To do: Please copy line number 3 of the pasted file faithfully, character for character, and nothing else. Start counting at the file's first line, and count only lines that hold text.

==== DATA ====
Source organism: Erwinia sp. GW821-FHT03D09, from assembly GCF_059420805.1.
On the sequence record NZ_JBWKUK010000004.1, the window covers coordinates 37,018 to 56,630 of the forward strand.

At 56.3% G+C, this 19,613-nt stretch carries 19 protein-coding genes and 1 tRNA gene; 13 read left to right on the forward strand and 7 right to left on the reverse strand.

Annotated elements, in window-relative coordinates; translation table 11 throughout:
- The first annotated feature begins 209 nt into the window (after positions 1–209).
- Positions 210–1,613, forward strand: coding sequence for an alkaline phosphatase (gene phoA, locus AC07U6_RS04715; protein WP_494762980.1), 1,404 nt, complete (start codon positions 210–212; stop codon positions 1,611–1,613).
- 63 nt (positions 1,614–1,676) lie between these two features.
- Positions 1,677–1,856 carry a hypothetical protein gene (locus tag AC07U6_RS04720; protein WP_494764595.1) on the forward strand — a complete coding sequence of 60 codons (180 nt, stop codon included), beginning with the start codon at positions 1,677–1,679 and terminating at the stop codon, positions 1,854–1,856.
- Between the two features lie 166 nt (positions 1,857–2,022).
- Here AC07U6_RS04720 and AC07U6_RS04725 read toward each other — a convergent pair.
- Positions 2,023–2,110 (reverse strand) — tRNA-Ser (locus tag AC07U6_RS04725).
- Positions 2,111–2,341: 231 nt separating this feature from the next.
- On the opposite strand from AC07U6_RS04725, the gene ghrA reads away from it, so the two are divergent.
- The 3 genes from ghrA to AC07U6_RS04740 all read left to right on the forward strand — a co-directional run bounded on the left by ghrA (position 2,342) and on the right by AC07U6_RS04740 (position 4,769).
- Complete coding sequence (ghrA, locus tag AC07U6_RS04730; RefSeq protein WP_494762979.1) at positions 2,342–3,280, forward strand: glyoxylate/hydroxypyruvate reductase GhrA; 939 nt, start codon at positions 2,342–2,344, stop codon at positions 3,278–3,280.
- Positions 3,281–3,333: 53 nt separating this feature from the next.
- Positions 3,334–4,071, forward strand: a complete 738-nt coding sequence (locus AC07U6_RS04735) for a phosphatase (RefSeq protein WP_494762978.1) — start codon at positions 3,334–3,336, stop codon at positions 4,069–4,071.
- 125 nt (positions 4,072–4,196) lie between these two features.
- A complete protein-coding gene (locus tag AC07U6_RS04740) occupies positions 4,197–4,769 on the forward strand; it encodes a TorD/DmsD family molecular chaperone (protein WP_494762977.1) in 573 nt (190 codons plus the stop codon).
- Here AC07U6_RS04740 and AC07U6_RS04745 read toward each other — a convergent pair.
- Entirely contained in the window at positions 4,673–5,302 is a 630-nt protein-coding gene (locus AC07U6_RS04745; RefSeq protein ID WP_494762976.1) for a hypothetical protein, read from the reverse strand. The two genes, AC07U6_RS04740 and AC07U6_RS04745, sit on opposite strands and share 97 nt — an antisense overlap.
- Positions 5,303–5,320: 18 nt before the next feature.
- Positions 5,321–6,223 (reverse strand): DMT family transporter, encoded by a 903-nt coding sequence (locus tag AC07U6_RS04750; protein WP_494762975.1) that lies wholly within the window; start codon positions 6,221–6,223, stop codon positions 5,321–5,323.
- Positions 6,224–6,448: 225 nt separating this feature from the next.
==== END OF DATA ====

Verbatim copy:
At 56.3% G+C, this 19,613-nt stretch carries 19 protein-coding genes and 1 tRNA gene; 13 read left to right on the forward strand and 7 right to left on the reverse strand.